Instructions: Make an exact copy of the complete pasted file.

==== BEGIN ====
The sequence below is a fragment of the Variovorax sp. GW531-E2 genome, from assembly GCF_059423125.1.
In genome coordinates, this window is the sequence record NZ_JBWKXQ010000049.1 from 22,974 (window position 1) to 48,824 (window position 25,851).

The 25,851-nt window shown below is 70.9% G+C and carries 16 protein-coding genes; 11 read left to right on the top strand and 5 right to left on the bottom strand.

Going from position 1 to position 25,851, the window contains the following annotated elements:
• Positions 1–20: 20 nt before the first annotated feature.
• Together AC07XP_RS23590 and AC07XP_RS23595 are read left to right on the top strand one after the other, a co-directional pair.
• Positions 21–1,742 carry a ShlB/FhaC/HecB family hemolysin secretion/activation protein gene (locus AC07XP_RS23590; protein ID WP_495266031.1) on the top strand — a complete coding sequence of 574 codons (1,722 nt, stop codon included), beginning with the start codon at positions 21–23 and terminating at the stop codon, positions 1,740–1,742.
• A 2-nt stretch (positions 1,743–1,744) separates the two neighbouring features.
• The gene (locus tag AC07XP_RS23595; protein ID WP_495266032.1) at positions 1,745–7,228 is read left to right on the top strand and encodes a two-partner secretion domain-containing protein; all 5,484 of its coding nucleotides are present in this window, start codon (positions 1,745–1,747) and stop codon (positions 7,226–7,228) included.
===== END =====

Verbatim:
The sequence below is a fragment of the Variovorax sp. GW531-E2 genome, from assembly GCF_059423125.1.
In genome coordinates, this window is the sequence record NZ_JBWKXQ010000049.1 from 22,974 (window position 1) to 48,824 (window position 25,851).

The 25,851-nt window shown below is 70.9% G+C and carries 16 protein-coding genes; 11 read left to right on the top strand and 5 right to left on the bottom strand.

Going from position 1 to position 25,851, the window contains the following annotated elements:
• Positions 1–20: 20 nt before the first annotated feature.
• Together AC07XP_RS23590 and AC07XP_RS23595 are read left to right on the top strand one after the other, a co-directional pair.
• Positions 21–1,742 carry a ShlB/FhaC/HecB family hemolysin secretion/activation protein gene (locus AC07XP_RS23590; protein ID WP_495266031.1) on the top strand — a complete coding sequence of 574 codons (1,722 nt, stop codon included), beginning with the start codon at positions 21–23 and terminating at the stop codon, positions 1,740–1,742.
• A 2-nt stretch (positions 1,743–1,744) separates the two neighbouring features.
• The gene (locus tag AC07XP_RS23595; protein ID WP_495266032.1) at positions 1,745–7,228 is read left to right on the top strand and encodes a two-partner secretion domain-containing protein; all 5,484 of its coding nucleotides are present in this window, start codon (positions 1,745–1,747) and stop codon (positions 7,226–7,228) included.